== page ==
these luxuries are worthy.

most luxuries, like cadillacs, cognacs, and cuban cigars, are fine insofar as luxuries go, but they're also designed to numb the senses, drop the pain of life to a tolerable threshold, and swat the swarm of anxiety that follows us around. this is not living. this is insulating. these luxuries are easy to separate into a big fat category called "nouns."

i prefer another category of luxuries called "verbs." the items in this category - acts - consume most of the hours of our lives, so it's a good idea to select them well, like bullets for battle, and sort them by preference and quality. this is art. these art forms of living, these luxuries, include things that are easily found in europe; things like love, food, or friends. but they exist all over the world. sitting on a porch in tennessee, listening to the sunset cicadas, and smelling the salt pork rind sizzle from the neighbor's smokehouse up the road. or laughing with the hookers and junkies under the bridge downtown, smoking cigarettes, and finding out what shit-hole shaft they tumbled down to get there. or learning how to play a new instrument. or decoding the language of the birds that come to your window for crumbs, even if they are only pigeons. or deep-kissing in the rain then sprinting inside to dry each other off before jumping in the sack with a couple of spanish pears, a kind bordeaux, some dark chocolate, and a long, sharp knife.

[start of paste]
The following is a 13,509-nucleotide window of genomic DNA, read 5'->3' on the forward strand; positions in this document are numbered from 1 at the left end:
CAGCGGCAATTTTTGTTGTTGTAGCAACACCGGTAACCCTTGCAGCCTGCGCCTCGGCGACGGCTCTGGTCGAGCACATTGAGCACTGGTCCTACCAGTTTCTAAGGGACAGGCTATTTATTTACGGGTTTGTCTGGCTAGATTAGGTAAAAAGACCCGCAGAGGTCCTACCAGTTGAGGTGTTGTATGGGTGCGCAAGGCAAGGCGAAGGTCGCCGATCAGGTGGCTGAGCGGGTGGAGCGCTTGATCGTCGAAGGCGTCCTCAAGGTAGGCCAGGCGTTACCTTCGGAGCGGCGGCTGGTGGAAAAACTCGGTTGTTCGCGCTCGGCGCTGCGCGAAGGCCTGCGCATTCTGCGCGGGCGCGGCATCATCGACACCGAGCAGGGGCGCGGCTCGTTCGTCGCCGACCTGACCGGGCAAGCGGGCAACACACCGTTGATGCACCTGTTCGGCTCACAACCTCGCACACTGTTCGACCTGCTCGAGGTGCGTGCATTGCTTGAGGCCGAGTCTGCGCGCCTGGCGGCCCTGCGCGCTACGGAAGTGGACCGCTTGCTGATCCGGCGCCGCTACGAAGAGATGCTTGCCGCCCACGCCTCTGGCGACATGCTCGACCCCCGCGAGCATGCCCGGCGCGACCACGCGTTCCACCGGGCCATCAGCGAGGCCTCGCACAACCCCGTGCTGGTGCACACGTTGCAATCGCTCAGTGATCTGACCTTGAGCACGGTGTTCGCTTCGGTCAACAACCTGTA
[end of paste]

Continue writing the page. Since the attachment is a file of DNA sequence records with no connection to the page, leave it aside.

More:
these are things all of us, for the most part, can do. but the extremes of these luxuries can get shoved out past reasonable limits. this is why they are luxuries. luxury, like vice, can be pushed to limits that are defined only by your physical capabilities. on the simple left we have our sip of cognac, and on the randy right we have a roll in the hay while it rains outside.

you can drink and fuck all day, but only provided you're healthy as a hero